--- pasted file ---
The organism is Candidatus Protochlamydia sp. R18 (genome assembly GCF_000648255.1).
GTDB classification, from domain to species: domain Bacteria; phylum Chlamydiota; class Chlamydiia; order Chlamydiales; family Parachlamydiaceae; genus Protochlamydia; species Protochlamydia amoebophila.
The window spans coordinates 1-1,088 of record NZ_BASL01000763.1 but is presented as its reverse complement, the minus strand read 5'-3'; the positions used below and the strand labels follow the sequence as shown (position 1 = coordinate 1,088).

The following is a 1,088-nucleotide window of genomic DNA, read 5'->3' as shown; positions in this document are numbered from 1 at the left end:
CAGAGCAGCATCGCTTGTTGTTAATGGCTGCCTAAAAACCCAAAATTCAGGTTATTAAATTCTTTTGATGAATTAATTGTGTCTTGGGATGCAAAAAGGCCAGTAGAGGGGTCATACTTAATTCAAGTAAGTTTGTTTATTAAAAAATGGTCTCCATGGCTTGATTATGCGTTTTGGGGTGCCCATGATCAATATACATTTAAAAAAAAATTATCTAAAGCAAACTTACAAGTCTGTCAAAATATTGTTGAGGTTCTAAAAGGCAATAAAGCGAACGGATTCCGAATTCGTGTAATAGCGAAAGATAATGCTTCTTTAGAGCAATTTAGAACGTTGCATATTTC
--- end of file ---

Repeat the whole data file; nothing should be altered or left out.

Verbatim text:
The organism is Candidatus Protochlamydia sp. R18 (genome assembly GCF_000648255.1).
GTDB classification, from domain to species: domain Bacteria; phylum Chlamydiota; class Chlamydiia; order Chlamydiales; family Parachlamydiaceae; genus Protochlamydia; species Protochlamydia amoebophila.
The window spans coordinates 1-1,088 of record NZ_BASL01000763.1 but is presented as its reverse complement, the minus strand read 5'-3'; the positions used below and the strand labels follow the sequence as shown (position 1 = coordinate 1,088).

The following is a 1,088-nucleotide window of genomic DNA, read 5'->3' as shown; positions in this document are numbered from 1 at the left end:
CAGAGCAGCATCGCTTGTTGTTAATGGCTGCCTAAAAACCCAAAATTCAGGTTATTAAATTCTTTTGATGAATTAATTGTGTCTTGGGATGCAAAAAGGCCAGTAGAGGGGTCATACTTAATTCAAGTAAGTTTGTTTATTAAAAAATGGTCTCCATGGCTTGATTATGCGTTTTGGGGTGCCCATGATCAATATACATTTAAAAAAAAATTATCTAAAGCAAACTTACAAGTCTGTCAAAATATTGTTGAGGTTCTAAAAGGCAATAAAGCGAACGGATTCCGAATTCGTGTAATAGCGAAAGATAATGCTTCTTTAGAGCAATTTAGAACGTTGCATATTTC